Survival Disparities Based on Insurance

ATLANTA, June 15 (UPI) — Medicaid and uninsured rectal cancer patients are twice as likely to die within five years compared with privately insured patients, U.S. researchers say.

Dr. Anthony S. Robbins of the American Cancer Society in Atlanta and colleagues analyzed the data of a national hospital-based cancer registry for insurance status and survival among 19,154 rectal cancer patients ages 18-64.


Patients diagnosed with rectal cancer from 1998 to 2002 were tracked through 2007.

Robbins and colleagues examined the impact of 10 factors on 5-year survival — age, sex, race/ethnicity, cancer grade, cancer subtype, neighborhood education and income levels, treatment facility type, cancer stage and treatment.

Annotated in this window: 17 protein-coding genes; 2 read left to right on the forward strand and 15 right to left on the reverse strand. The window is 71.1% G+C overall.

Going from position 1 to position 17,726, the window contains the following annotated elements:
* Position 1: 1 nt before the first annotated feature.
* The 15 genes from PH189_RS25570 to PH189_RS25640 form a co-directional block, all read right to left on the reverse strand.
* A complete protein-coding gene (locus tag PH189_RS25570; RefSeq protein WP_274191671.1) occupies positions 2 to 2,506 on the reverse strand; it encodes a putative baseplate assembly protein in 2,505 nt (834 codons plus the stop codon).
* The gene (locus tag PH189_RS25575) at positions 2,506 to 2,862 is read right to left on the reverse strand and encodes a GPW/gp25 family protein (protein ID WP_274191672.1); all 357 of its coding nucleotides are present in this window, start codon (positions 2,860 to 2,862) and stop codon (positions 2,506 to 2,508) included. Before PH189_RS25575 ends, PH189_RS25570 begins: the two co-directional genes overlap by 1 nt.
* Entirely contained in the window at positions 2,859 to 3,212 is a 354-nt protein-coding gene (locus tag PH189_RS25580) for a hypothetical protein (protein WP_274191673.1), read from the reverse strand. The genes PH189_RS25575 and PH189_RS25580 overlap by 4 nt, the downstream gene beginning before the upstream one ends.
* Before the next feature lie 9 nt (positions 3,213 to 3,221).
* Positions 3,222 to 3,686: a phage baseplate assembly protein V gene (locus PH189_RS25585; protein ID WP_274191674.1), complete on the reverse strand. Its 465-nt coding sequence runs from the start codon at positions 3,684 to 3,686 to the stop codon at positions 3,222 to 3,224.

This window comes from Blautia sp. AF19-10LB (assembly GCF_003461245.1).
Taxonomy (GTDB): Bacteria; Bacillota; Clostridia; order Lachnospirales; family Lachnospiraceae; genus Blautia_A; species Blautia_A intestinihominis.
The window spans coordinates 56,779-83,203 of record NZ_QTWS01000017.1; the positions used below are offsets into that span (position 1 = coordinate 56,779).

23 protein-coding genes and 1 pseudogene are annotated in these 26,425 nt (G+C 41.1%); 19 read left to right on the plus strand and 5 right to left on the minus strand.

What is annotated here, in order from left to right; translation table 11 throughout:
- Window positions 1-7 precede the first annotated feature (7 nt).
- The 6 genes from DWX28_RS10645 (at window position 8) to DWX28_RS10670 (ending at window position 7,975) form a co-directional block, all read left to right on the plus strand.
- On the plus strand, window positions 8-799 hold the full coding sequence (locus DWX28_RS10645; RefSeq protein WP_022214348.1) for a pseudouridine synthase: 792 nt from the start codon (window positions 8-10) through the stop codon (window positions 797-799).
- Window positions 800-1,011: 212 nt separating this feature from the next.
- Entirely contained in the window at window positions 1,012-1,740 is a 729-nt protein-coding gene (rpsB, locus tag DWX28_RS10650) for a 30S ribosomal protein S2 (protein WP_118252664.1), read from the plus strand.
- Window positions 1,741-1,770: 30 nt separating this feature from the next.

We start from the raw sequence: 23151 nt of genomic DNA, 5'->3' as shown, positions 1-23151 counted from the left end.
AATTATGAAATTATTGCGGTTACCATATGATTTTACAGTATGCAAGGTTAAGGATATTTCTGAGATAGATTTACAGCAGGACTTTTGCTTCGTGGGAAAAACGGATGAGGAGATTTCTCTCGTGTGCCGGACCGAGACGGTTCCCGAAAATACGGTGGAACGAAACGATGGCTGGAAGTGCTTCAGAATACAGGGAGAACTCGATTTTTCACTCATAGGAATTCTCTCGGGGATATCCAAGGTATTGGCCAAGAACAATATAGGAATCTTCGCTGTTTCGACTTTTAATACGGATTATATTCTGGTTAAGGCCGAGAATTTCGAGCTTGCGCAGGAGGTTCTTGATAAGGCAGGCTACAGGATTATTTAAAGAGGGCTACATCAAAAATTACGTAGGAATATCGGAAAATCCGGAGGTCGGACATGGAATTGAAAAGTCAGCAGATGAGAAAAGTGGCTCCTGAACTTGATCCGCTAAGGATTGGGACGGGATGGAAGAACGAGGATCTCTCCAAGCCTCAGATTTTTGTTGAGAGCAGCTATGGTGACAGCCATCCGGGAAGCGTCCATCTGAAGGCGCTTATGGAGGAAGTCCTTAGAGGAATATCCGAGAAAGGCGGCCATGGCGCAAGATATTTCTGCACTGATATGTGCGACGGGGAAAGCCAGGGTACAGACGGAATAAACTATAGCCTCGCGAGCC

After adjusting for all the factors, rectal cancer patients insured through Medicaid had a 34 percent increased risk of dying within five years compared with privately insured patients, while uninsured patients had a 29 percent increased risk of dying within five years compared with privately insured patients.

Approximately 53 percent of the increased deaths were due to higher cancer stage and disparities in treatment, while 17 percent was due to other factors, the study says.

The findings are published online in the journal Cancer.

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